I had 4 solid concrete blocks in a 2x6 rack I made using the handy dandy slots in the bedliner. Had them sitting over the axel almost, just a C-hair behind and rarely put my truck in 4wd in the city/ on road. even when it was bad storms it would be fine unless it was just plain old black ice, then the 4x4 was needed.
Just make sure you don't have crap tires on the back, cause you're puttin all your luck on 2 wheels gettin you through.
When I had my 2wd, I put four, 60lb tube type of sandbags over the wheel wells (got them at Home Depot for about $4.00 each) and it got me around pretty good in snow when it wasn't too deep. My major problems were with ice, especially after the melting snow started to re-freeze at night. I am much happier with my 4wd, as now I don't have the hassle of having to lug 240lbs of sand with me everywhere, and there has not been one snow storm or blizzard that has kept me home. I think you'd be okay with a 2wd but will much happier with a 4wd, if snow and traction is your major concern.
Just out of curiosity, what are the cons for you not to get the 4wd given it seems like you have a choice?
2wd with a G80 driven with care should be sufficient for most minor snow storms.
Even though I have 4wd on my truck I rarely use it during winter snow storms, whenever we get snow I toss bags of play sand in the very back of the bed to help with traction and if I have real bad traction problems I can pull out a bag or two and spread it on the road surface.
I learned a long time ago that while 4wd is great to have if you dont know how or when to use it properly it can creat more problems than it solves, which usually means getting you in a lot deeper where you require someone else to pull you out instead of being able to get yourself out.
A 2wd with any kind of locking diff will never keep up with a 4wd for winter driving. But that doesn't mean you can't live with 2wd for a few storms a year. Buy some very good quality snows like Hakkapalitta, at least for the rear. MasterCraft MSRs are also very good, a little cheaper. If studs are allowed in your area, run them.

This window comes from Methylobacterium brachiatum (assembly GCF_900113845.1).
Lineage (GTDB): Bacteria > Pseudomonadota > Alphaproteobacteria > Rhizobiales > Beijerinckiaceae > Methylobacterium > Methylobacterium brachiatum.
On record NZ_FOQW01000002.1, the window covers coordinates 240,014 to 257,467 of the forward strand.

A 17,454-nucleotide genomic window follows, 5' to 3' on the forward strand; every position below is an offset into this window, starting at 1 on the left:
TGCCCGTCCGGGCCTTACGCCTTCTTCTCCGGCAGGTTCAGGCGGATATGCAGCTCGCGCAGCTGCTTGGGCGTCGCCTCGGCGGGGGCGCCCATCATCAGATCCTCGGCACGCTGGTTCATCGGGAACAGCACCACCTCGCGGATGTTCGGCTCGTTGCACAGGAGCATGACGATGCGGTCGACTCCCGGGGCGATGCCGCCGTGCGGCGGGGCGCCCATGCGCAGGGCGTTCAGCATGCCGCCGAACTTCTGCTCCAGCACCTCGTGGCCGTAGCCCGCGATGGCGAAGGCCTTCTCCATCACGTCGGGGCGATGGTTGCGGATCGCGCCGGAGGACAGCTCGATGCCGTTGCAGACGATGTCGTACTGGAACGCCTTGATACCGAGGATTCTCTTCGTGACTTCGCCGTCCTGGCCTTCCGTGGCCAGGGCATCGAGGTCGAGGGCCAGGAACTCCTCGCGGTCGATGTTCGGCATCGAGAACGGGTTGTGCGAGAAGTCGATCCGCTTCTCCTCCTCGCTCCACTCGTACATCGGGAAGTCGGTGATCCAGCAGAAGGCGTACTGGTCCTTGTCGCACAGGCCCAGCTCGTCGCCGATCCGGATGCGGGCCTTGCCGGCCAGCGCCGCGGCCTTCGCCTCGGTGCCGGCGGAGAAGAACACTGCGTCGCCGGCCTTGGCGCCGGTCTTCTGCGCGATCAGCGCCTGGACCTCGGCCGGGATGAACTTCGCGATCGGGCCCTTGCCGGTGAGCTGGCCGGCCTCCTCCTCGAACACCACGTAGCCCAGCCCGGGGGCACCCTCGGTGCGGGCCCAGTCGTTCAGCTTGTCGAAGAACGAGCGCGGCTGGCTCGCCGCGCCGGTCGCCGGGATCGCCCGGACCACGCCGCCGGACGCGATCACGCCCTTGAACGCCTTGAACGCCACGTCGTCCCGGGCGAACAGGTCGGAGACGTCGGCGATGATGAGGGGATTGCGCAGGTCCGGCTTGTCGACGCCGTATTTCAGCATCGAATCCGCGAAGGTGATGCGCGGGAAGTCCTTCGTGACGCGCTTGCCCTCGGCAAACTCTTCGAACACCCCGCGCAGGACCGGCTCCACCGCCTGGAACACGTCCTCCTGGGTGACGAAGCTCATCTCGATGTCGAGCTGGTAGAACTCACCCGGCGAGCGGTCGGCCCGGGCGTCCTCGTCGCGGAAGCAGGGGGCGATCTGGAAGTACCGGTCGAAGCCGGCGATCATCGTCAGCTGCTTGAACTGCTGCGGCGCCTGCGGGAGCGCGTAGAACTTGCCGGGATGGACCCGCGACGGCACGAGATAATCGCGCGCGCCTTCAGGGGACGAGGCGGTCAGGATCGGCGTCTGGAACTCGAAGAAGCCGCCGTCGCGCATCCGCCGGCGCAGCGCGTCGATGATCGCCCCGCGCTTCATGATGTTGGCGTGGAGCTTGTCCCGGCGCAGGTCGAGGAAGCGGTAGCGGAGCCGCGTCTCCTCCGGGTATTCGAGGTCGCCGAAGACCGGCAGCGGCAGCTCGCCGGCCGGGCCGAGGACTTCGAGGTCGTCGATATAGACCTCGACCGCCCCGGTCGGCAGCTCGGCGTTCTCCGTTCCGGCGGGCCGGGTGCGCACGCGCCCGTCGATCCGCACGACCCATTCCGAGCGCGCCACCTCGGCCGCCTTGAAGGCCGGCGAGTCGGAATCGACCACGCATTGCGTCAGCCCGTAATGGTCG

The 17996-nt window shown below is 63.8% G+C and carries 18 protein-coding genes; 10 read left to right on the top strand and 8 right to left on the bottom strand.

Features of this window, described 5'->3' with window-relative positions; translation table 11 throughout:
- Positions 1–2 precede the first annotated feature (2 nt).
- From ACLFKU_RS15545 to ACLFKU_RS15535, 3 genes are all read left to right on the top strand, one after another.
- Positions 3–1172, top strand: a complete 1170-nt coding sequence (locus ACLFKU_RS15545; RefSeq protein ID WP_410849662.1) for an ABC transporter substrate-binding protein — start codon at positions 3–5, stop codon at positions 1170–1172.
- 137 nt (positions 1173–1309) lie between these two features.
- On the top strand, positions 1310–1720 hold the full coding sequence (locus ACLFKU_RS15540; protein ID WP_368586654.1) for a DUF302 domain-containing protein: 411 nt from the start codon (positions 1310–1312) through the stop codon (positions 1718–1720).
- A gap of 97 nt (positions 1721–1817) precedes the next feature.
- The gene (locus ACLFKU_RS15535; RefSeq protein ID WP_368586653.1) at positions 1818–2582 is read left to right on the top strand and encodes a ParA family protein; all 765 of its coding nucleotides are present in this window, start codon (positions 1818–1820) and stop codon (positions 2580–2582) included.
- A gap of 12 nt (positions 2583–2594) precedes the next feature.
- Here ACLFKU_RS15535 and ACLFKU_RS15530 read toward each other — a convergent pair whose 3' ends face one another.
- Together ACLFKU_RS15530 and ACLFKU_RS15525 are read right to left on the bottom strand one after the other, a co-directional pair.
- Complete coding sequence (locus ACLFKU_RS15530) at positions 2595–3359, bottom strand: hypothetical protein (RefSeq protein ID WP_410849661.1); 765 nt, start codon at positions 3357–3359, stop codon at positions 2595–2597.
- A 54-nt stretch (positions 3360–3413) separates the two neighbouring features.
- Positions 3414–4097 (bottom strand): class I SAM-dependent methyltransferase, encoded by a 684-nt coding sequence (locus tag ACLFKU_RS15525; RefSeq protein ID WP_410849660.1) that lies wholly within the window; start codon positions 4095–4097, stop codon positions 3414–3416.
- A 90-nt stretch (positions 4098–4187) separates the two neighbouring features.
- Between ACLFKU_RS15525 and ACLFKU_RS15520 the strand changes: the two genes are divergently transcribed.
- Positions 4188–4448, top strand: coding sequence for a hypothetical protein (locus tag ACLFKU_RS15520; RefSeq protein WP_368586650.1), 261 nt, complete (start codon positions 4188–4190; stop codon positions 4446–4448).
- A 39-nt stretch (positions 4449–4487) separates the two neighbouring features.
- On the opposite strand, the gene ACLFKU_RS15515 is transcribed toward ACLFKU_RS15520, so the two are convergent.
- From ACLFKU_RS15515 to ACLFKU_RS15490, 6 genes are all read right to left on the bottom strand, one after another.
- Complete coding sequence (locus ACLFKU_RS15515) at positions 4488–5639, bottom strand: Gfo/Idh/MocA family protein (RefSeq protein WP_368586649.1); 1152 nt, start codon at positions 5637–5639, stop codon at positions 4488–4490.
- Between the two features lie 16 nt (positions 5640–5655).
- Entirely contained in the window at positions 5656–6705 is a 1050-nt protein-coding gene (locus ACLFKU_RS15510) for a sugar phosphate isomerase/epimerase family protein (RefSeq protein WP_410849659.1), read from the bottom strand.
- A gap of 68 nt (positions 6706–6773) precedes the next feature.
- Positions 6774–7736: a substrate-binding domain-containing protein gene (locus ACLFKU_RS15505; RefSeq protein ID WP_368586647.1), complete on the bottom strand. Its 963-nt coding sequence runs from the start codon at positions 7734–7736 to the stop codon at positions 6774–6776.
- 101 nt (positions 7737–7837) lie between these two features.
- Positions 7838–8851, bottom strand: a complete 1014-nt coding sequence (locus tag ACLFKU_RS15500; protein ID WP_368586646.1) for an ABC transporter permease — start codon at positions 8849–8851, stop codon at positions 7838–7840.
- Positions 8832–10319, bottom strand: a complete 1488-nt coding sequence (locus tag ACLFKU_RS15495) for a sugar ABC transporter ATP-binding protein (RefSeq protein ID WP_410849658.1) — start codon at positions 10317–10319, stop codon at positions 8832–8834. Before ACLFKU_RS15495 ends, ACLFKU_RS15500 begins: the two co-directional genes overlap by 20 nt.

I have a stock 2002 2wd silverado and i live in southern Wisconsin so snow is a big problem for us here and most days in winter i cant even get up my driveway. This last year i was so lazy i didnt even put anything in the bed so i dont know how i survived without sliding into a ditch and plus i have wildcat touring slt tires that customers reviewed and said they have the worst snow and wet road traction ever so that doesnt help. i need some different tires.
As mentioned the problem with any truck is not having weight over the drive wheels. Limited slip helps but so does a couple of sandbags. The advantage of 4WD is having the front drive wheels pulling the vehicle instead of the rear wheels pushing it. A car with front wheel drive has always gotten me through any amount of snow.
2wd would do fine as long as you have some nice rubbers in the back. No slicks, when texas had that winter storm last feburary where it snowed like 2 feet, I was in my silverado with 31 A/T tires in the front and back and It drove almost like the snow wasnt even there, even in 2wd. It's all about the tires IMO. You can have a 4wd with slicks and get stuck in 1 inch of snow and ice
4WD is vastly superior to any 2WD setup in deep snow. I have an '07 with the Eaton locker and it's marginal in anything over 3 inches. I elected to get the G80 because I fish a lot and need it on some ramps. I am fairly happy with it but there's nothing better in deep snow than 4X4 or chains. 4X4 has a special advantage in that the front wheels do not plow when turned like on a 2WD, they just pull. As a note, if you weight the bed with anything put it as close to the tailgate as you can. The weight value is multiplied by the distance rearward from the drive wheels. Far forward is worst, over the wheels gets you no mechanical advantage, distance aft multiplies the weight.
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